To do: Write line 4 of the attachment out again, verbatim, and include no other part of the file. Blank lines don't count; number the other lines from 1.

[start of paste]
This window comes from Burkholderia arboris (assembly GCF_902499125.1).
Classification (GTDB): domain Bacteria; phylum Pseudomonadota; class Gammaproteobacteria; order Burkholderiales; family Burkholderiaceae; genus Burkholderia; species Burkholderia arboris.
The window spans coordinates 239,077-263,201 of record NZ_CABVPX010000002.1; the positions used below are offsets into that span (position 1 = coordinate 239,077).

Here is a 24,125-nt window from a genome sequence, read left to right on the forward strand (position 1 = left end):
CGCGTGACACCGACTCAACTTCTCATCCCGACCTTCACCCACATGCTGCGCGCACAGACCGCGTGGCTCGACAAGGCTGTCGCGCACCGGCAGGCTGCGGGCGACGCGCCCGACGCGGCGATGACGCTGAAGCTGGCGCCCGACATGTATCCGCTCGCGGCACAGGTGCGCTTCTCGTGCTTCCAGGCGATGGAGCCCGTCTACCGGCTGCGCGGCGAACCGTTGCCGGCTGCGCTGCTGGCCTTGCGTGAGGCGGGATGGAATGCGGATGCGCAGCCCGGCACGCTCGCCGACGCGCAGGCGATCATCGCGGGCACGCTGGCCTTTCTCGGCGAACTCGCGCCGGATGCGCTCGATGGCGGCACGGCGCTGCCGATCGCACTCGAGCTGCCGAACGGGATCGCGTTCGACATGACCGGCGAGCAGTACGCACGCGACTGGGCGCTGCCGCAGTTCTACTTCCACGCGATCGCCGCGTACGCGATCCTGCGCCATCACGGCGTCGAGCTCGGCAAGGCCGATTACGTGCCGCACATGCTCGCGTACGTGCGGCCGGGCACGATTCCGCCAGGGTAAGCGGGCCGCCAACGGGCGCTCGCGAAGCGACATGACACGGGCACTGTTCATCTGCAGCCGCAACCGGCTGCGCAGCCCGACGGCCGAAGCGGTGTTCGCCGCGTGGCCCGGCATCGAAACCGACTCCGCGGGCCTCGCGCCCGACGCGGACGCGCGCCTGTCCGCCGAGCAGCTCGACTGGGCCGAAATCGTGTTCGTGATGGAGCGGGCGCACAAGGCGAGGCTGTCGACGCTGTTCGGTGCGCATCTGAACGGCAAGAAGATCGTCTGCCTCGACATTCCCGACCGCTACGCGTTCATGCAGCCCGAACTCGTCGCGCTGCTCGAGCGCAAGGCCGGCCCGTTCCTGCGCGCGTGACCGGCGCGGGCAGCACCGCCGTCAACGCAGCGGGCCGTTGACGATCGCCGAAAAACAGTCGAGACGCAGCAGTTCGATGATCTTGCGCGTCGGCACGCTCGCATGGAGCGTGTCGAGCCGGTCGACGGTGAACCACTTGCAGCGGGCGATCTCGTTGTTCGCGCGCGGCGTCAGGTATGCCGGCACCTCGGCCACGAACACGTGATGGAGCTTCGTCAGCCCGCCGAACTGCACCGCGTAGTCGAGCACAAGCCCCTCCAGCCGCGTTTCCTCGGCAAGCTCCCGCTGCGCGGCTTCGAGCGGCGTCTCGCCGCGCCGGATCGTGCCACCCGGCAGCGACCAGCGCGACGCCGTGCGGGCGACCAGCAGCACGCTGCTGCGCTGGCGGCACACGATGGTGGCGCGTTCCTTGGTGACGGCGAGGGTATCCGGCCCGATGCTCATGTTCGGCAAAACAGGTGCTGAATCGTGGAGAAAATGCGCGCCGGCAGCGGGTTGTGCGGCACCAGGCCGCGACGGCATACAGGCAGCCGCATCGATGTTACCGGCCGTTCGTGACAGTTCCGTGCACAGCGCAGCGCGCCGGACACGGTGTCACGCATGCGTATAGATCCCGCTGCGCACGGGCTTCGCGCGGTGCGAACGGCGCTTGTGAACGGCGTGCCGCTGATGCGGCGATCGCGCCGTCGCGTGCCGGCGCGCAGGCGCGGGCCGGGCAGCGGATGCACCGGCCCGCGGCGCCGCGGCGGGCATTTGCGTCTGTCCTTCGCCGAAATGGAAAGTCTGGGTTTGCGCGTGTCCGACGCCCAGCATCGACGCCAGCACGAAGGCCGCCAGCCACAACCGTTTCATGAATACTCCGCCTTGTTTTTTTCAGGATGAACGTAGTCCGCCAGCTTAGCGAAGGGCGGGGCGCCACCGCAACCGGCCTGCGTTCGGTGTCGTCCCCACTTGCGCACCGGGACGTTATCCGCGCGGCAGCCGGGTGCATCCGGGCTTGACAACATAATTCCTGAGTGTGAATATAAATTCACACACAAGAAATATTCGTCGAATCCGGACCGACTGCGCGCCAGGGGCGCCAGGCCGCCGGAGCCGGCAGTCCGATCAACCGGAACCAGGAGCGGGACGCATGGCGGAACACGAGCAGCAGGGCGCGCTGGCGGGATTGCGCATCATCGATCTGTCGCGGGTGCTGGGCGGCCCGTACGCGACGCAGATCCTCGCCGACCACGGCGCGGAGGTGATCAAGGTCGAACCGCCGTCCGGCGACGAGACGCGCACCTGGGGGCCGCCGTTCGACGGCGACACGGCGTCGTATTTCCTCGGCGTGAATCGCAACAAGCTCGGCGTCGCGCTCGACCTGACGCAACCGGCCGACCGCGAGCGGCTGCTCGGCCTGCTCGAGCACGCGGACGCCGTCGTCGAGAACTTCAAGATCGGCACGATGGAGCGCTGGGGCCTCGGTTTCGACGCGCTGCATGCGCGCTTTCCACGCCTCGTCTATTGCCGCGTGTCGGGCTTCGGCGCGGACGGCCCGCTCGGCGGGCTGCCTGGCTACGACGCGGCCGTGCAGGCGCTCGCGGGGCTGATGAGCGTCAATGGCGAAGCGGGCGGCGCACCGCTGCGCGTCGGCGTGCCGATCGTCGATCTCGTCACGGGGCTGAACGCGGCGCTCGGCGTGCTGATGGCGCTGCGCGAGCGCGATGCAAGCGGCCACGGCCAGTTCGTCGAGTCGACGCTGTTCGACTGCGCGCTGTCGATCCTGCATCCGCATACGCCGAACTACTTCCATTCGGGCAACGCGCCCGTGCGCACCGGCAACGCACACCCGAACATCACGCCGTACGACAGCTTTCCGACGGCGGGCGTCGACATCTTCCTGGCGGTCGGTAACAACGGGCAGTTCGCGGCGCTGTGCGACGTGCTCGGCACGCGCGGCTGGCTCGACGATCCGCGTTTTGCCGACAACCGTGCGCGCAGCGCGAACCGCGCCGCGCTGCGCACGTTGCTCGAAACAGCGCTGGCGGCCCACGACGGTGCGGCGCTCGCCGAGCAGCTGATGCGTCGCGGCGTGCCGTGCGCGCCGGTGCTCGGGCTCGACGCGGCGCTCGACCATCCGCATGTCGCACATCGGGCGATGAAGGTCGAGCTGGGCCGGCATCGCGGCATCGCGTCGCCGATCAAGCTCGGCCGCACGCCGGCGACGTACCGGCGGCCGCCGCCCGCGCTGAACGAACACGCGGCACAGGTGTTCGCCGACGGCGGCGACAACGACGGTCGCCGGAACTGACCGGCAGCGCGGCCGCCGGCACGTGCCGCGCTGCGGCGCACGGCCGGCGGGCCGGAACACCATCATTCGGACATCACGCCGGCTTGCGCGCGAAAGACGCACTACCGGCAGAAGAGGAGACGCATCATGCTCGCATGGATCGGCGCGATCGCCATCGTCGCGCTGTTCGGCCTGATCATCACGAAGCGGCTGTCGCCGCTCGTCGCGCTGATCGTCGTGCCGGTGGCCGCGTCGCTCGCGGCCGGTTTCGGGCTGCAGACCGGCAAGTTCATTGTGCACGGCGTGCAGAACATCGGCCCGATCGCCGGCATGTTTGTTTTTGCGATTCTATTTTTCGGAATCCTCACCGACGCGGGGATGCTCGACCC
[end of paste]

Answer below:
Here is a 24,125-nt window from a genome sequence, read left to right on the forward strand (position 1 = left end):